This is a picture of Access Health's New Britain store
Access Health's New Britain store Arielle Levin Becker / CTMirror file photo
This is a picture of Jim Wadleigh
Jim Wadleigh Arielle Levin Becker /

About 2,200 current customers of Connecticut’s health insurance exchange won’t be eligible for discounted coverage next year because they did not file tax returns for 2014 as required, exchange officials said Thursday.

Under federal law, people who buy insurance under the federal health law and receive federal tax credits to discount their premiums must file tax returns to reconcile their tax credits with their actual income for the year. Those who have not yet filed a tax return for 2014 won’t be eligible to receive discounts on their premiums next year.

The 2,200 Connecticut residents affected are those who received premium discounts through the state’s exchange, Access Health CT, but did not file their 2014 tax returns, exchange CEO Jim Wadleigh said during a conference call with reporters.

As a result, those who are expecting coverage through the exchange in 2016 won’t be eligible for discounts and will receive bills for January premiums at unsubsidized rates, which could be up to $2,000 higher than what they had been paying, Wadleigh said.

Overall, the 2,200 customers have been receiving a total of $1.1 million in federal premium subsidies each month, Wadleigh said.

Customers can file their taxes now, but Wadleigh said the Internal Revenue Service has said there will be a three- to 10-week lag between when the returns are filed and when the information is provided to state exchanges.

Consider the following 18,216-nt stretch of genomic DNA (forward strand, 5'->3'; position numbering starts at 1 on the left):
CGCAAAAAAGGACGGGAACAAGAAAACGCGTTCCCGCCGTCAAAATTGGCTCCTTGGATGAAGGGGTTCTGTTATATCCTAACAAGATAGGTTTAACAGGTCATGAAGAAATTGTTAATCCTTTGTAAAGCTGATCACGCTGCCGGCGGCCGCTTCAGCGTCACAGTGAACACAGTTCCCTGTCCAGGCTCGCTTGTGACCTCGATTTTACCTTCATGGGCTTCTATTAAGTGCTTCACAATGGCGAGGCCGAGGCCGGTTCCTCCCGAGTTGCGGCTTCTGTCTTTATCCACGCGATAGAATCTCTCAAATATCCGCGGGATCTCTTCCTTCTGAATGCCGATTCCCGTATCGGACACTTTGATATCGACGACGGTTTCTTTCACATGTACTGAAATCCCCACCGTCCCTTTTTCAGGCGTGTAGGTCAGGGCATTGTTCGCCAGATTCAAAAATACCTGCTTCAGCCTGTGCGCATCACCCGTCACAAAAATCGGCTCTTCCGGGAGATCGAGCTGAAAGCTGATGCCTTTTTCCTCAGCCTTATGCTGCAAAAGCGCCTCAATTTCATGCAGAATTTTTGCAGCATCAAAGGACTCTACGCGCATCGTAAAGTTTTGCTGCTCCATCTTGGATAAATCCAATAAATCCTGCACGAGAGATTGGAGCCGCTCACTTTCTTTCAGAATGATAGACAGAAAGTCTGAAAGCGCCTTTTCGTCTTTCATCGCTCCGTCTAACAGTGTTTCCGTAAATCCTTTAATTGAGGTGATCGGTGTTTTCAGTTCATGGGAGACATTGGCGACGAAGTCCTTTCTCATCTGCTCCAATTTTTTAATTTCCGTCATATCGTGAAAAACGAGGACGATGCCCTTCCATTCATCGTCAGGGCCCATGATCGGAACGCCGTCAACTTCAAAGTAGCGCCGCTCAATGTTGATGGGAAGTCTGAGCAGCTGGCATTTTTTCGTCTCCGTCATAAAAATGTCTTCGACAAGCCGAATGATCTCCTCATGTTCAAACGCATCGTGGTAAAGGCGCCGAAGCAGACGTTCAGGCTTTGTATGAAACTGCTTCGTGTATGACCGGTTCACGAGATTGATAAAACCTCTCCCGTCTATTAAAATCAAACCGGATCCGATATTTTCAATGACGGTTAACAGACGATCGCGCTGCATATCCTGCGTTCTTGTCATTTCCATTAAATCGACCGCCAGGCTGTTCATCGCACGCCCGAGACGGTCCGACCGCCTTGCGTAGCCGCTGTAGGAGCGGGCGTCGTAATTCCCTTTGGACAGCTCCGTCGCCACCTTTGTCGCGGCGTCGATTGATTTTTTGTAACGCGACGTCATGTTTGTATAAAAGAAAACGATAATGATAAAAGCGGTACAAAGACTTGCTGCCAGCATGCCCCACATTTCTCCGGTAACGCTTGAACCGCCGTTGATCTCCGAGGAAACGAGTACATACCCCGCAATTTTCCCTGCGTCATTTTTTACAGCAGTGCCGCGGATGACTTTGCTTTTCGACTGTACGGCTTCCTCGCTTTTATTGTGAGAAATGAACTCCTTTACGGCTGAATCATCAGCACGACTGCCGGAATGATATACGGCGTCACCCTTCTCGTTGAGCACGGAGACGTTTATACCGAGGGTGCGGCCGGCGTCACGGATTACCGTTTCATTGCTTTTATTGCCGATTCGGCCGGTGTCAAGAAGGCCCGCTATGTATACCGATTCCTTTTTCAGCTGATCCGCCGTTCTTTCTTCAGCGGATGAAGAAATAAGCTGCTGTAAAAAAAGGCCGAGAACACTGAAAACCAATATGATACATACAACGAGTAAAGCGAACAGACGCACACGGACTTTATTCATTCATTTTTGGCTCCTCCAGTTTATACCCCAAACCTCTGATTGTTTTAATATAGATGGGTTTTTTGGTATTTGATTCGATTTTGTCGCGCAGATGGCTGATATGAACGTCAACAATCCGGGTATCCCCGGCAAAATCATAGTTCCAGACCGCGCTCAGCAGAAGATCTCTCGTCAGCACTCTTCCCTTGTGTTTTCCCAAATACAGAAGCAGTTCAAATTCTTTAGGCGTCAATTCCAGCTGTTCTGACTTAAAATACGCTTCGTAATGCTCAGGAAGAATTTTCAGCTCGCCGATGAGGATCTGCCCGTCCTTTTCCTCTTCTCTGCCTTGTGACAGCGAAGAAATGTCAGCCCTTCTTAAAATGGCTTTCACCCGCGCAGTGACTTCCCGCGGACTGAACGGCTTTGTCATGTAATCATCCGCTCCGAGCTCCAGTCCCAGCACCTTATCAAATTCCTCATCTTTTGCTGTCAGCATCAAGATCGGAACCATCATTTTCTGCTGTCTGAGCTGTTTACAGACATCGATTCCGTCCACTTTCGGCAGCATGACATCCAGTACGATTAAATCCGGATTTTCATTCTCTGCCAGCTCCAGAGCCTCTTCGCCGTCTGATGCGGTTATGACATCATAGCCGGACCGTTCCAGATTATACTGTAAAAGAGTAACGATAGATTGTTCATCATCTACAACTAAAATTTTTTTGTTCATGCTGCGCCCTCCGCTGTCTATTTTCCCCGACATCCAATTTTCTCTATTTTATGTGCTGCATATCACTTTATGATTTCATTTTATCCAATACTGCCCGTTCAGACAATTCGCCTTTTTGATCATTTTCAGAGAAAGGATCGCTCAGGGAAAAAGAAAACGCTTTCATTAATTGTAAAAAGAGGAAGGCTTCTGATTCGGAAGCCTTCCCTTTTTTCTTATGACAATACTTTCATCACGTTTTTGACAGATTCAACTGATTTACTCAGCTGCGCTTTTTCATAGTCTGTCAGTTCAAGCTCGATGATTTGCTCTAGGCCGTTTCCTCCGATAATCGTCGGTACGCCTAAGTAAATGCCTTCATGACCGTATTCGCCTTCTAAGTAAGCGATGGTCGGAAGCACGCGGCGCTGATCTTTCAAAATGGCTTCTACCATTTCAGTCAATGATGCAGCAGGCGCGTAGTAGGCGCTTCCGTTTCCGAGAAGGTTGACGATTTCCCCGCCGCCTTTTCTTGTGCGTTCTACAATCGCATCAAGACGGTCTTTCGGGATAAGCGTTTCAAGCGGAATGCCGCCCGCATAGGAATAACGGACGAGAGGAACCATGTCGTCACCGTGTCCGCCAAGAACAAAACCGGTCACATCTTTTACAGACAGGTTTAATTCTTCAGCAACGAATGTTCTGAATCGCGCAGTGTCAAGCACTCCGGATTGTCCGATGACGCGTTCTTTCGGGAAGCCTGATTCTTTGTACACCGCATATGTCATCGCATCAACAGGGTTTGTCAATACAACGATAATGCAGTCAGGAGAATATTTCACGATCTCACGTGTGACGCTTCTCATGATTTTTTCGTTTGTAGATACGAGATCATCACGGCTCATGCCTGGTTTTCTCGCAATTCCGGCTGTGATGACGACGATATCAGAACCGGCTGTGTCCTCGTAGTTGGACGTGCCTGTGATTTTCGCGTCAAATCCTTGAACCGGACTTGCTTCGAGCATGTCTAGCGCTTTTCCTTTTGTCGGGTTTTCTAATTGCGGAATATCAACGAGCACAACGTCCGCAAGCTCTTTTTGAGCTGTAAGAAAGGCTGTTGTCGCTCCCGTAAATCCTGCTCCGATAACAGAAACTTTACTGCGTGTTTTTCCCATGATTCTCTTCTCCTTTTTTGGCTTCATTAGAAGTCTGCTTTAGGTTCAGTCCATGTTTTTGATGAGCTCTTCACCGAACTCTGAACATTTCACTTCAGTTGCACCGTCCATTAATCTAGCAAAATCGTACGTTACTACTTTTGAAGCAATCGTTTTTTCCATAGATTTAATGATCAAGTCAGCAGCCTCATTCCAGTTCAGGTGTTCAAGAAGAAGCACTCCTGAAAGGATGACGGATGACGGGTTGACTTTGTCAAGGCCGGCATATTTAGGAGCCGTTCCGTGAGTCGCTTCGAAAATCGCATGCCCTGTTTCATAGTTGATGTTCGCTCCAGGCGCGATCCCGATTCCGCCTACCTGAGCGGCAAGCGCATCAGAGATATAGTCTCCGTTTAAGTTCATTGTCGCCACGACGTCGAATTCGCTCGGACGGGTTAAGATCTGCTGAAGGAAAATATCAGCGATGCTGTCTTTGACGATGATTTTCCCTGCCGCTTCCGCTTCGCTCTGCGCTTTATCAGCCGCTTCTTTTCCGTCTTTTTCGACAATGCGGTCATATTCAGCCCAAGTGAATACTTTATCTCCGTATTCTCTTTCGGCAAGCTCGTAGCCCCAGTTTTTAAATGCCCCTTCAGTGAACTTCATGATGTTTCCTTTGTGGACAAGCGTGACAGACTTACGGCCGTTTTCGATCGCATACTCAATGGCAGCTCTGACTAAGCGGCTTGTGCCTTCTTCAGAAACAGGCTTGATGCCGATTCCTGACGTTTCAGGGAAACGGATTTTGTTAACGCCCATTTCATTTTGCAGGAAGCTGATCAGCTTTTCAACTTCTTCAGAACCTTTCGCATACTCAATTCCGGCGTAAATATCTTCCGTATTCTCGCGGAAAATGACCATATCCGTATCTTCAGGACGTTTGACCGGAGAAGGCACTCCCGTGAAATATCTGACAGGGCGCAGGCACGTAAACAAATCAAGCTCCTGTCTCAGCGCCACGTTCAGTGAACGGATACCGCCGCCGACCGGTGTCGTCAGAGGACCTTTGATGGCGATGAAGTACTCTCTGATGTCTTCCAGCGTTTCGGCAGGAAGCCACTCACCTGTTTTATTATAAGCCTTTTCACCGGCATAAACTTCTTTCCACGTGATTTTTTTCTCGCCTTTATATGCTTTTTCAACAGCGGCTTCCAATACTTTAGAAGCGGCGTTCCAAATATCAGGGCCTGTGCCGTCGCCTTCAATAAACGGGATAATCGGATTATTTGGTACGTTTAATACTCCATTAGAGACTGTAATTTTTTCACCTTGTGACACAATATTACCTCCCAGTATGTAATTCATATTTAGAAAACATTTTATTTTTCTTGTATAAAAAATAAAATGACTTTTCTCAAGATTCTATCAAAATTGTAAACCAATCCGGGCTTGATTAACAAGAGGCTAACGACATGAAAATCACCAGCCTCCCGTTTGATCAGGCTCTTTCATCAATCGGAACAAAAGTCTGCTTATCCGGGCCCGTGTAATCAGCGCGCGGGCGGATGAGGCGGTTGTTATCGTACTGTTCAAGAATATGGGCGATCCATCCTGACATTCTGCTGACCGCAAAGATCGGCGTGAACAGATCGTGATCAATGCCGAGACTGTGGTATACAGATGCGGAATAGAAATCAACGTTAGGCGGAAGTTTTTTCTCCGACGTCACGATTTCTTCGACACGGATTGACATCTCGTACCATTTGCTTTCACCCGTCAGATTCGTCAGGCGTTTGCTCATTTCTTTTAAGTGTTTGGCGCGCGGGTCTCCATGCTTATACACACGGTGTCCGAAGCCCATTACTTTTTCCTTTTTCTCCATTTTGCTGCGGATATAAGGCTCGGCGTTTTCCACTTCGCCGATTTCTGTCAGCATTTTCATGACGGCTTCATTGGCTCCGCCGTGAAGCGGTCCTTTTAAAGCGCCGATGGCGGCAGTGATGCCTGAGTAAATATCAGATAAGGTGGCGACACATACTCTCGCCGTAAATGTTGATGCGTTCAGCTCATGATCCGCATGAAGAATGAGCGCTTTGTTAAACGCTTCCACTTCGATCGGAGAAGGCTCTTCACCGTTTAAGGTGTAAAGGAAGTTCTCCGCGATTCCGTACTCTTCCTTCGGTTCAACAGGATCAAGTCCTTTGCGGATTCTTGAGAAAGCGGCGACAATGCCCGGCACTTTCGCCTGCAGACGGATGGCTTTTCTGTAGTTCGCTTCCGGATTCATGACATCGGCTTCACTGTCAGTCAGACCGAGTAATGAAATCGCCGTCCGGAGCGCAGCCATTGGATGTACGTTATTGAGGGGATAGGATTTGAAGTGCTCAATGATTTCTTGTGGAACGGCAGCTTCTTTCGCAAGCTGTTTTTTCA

Wadleigh said the exchange, Access Health CT, received information on the 2,200 customers from the IRS Wednesday but is not allowed to give information to consumers about their tax filing status.

Those who want to know if they are affected should call the IRS at 1-800-829-1040 or visit, Wadleigh said.

Access Health plans to send postcards to a wider group of customers and make computer-generated calls, indicating potential reasons why they could lose the premium discounts they currently receive.

Nationally, as of July, 710,000 taxpayers who received tax credits to discount their premiums had not yet filed a tax return or sought an extension, IRS Commissioner John Koskinen told members of Congress. Another 360,000 taxpayers who received the credits had filed for an extension, giving them until Oct. 15 to file. A U.S. Department of the Treasury spokesman said Thursday that those figures are the latest available.

During the conference call, Wadleigh would not say how many customers have signed up for coverage in 2016, but said the numbers “are pretty good,” and almost at the number of people who signed up at the end of the previous open enrollment period, when just over 110,000 people signed up. The majority of exchange customers were eligible to be automatically renewed into their existing plans if they did not actively pick a different plan or seek to stop their coverage.

But Wadleigh and Lt. Gov. Nancy Wyman, who leads the exchange’s board, said about 10,000 current customers were not eligible to be automatically renewed and have not yet reapplied.

“We realize that we’re a little shorter than we thought, and we need to get the word out,” Wyman said.

People who want coverage that begins Jan. 1 must sign up by Dec. 15. The open enrollment period runs through Jan. 31.

Arielle Levin Becker covered health care for The Connecticut Mirror. She previously worked for The Hartford Courant, most recently as its health reporter, and has also covered small towns, courts and education in Connecticut and New Jersey. She was a finalist in 2009 for the prestigious Livingston Award for Young Journalists, a recipient of a Knight Science Journalism Fellowship and the third-place winner in 2013 for an in-depth piece on caregivers from the National Association of Health Journalists. She is a 2004 graduate of Yale University.

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